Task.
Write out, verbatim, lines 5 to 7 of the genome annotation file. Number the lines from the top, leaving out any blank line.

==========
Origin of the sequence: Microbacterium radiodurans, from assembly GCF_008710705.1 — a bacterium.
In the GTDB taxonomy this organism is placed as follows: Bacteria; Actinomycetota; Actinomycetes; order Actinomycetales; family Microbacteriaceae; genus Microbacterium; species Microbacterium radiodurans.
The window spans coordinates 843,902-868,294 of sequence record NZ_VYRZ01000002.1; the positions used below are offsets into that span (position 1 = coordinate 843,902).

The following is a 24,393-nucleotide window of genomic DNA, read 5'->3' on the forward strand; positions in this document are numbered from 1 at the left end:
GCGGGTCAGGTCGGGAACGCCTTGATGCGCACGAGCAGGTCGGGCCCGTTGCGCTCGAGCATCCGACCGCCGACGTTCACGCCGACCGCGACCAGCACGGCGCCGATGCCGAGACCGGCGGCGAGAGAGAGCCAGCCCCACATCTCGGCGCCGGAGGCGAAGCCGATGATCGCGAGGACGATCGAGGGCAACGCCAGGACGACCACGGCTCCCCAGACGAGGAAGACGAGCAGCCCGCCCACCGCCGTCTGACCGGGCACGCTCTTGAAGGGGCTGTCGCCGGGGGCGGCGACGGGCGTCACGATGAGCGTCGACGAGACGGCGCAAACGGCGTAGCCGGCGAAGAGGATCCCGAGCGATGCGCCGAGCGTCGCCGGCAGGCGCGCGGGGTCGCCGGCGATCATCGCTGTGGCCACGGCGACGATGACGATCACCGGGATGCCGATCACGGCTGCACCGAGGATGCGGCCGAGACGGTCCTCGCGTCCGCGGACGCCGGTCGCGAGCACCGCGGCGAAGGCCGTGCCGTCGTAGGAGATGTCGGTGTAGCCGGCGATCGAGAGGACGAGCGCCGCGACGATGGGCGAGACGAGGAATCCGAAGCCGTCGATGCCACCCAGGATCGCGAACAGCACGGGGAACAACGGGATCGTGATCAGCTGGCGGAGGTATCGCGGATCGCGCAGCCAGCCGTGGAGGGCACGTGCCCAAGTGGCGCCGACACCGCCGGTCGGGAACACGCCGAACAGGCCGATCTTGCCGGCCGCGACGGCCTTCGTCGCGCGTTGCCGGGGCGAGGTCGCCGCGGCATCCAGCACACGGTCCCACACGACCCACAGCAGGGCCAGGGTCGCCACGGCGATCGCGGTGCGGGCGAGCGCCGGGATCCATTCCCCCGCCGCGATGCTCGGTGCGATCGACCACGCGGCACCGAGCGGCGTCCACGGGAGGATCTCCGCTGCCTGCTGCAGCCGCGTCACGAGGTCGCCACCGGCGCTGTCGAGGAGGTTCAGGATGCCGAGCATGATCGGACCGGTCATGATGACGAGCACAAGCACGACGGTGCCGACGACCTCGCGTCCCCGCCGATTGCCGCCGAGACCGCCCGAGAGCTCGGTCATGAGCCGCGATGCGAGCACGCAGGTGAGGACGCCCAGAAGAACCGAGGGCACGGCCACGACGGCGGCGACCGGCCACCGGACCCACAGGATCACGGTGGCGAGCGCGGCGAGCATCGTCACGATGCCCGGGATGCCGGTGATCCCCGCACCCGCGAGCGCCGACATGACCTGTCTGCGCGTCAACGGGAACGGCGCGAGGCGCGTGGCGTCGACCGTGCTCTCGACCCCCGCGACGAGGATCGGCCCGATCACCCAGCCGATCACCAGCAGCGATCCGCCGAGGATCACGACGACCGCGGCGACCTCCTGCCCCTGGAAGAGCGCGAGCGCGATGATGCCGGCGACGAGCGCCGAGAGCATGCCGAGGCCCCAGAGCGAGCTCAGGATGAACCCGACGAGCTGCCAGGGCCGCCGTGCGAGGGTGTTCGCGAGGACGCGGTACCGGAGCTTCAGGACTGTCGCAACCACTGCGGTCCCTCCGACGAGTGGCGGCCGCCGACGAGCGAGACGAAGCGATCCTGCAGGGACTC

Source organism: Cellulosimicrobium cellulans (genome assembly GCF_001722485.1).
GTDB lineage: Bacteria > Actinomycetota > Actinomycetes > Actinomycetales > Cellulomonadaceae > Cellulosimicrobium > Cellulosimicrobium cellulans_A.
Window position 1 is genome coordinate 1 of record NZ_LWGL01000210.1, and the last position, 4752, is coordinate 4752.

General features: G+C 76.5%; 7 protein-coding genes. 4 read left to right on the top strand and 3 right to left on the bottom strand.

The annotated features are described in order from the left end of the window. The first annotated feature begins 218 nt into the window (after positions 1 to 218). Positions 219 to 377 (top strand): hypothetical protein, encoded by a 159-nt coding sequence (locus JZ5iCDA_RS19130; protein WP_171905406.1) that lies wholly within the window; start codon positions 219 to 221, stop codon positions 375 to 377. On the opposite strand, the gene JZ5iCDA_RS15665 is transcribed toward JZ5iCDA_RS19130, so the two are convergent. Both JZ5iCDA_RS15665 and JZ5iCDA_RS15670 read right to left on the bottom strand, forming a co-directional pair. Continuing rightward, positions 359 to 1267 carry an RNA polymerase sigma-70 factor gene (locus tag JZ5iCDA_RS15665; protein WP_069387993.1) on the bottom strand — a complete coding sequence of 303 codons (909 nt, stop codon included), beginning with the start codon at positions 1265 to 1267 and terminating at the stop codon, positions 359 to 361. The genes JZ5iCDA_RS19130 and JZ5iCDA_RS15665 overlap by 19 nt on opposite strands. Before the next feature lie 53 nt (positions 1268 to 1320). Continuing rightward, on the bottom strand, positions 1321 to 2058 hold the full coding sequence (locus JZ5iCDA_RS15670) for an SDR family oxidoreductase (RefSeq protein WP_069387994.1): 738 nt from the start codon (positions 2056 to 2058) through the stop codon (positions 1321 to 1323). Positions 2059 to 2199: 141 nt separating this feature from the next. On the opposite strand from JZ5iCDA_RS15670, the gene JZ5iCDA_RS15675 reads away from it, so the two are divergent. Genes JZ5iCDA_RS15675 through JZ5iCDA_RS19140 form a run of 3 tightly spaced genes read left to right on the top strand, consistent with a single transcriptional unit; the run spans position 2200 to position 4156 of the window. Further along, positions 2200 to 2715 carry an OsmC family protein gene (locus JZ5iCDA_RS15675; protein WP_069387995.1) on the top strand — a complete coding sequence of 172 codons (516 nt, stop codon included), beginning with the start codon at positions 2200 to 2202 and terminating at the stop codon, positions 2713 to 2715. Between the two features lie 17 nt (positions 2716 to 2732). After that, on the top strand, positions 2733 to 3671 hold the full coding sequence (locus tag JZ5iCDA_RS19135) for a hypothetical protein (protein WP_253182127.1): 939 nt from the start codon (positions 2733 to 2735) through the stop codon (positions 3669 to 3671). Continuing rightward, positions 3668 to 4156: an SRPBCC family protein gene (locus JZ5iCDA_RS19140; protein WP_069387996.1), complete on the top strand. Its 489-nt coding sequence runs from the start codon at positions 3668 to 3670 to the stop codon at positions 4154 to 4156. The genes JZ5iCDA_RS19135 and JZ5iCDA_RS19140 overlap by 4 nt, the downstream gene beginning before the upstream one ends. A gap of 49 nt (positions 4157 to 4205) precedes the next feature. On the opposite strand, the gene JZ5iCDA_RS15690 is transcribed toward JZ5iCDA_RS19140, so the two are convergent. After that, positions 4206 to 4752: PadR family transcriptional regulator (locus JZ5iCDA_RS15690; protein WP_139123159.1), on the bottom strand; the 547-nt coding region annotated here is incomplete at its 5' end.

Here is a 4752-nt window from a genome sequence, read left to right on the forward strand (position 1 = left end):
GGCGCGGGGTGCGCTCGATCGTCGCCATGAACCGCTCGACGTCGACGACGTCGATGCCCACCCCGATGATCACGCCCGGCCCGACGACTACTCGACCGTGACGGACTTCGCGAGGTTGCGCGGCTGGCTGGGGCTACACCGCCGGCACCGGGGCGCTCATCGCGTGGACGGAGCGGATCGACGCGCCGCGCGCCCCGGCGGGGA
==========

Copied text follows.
GCGGGTCAGGTCGGGAACGCCTTGATGCGCACGAGCAGGTCGGGCCCGTTGCGCTCGAGCATCCGACCGCCGACGTTCACGCCGACCGCGACCAGCACGGCGCCGATGCCGAGACCGGCGGCGAGAGAGAGCCAGCCCCACATCTCGGCGCCGGAGGCGAAGCCGATGATCGCGAGGACGATCGAGGGCAACGCCAGGACGACCACGGCTCCCCAGACGAGGAAGACGAGCAGCCCGCCCACCGCCGTCTGACCGGGCACGCTCTTGAAGGGGCTGTCGCCGGGGGCGGCGACGGGCGTCACGATGAGCGTCGACGAGACGGCGCAAACGGCGTAGCCGGCGAAGAGGATCCCGAGCGATGCGCCGAGCGTCGCCGGCAGGCGCGCGGGGTCGCCGGCGATCATCGCTGTGGCCACGGCGACGATGACGATCACCGGGATGCCGATCACGGCTGCACCGAGGATGCGGCCGAGACGGTCCTCGCGTCCGCGGACGCCGGTCGCGAGCACCGCGGCGAAGGCCGTGCCGTCGTAGGAGATGTCGGTGTAGCCGGCGATCGAGAGGACGAGCGCCGCGACGATGGGCGAGACGAGGAATCCGAAGCCGTCGATGCCACCCAGGATCGCGAACAGCACGGGGAACAACGGGATCGTGATCAGCTGGCGGAGGTATCGCGGATCGCGCAGCCAGCCGTGGAGGGCACGTGCCCAAGTGGCGCCGACACCGCCGGTCGGGAACACGCCGAACAGGCCGATCTTGCCGGCCGCGACGGCCTTCGTCGCGCGTTGCCGGGGCGAGGTCGCCGCGGCATCCAGCACACGGTCCCACACGACCCACAGCAGGGCCAGGGTCGCCACGGCGATCGCGGTGCGGGCGAGCGCCGGGATCCATTCCCCCGCCGCGATGCTCGGTGCGATCGACCACGCGGCACCGAGCGGCGTCCACGGGAGGATCTCCGCTGCCTGCTGCAGCCGCGTCACGAGGTCGCCACCGGCGCTGTCGAGGAGGTTCAGGATGCCGAGCATGATCGGACCGGTCATGATGACGAGCACAAGCACGACGGTGCCGACGACCTCGCGTCCCCGCCGATTGCCGCCGAGACCGCCCGAGAGCTCGGTCATGAGCCGCGATGCGAGCACGCAGGTGAGGACGCCCAGAAGAACCGAGGGCACGGCCACGACGGCGGCGACCGGCCACCGGACCCACAGGATCACGGTGGCGAGCGCGGCGAGCATCGTCACGATGCCCGGGATGCCGGTGATCCCCGCACCCGCGAGCGCCGACATGACCTGTCTGCGCGTCAACGGGAACGGCGCGAGGCGCGTGGCGTCGACCGTGCTCTCGACCCCCGCGACGAGGATCGGCCCGATCACCCAGCCGATCACCAGCAGCGATCCGCCGAGGATCACGACGACCGCGGCGACCTCCTGCCCCTGGAAGAGCGCGAGCGCGATGATGCCGGCGACGAGCGCCGAGAGCATGCCGAGGCCCCAGAGCGAGCTCAGGATGAACCCGACGAGCTGCCAGGGCCGCCGTGCGAGGGTGTTCGCGAGGACGCGGTACCGGAGCTTCAGGACTGTCGCAACCACTGCGGTCCCTCCGACGAGTGGCGGCCGCCGACGAGCGAGACGAAGCGATCCTGCAGGGACTC

Source organism: Cellulosimicrobium cellulans (genome assembly GCF_001722485.1).
GTDB lineage: Bacteria > Actinomycetota > Actinomycetes > Actinomycetales > Cellulomonadaceae > Cellulosimicrobium > Cellulosimicrobium cellulans_A.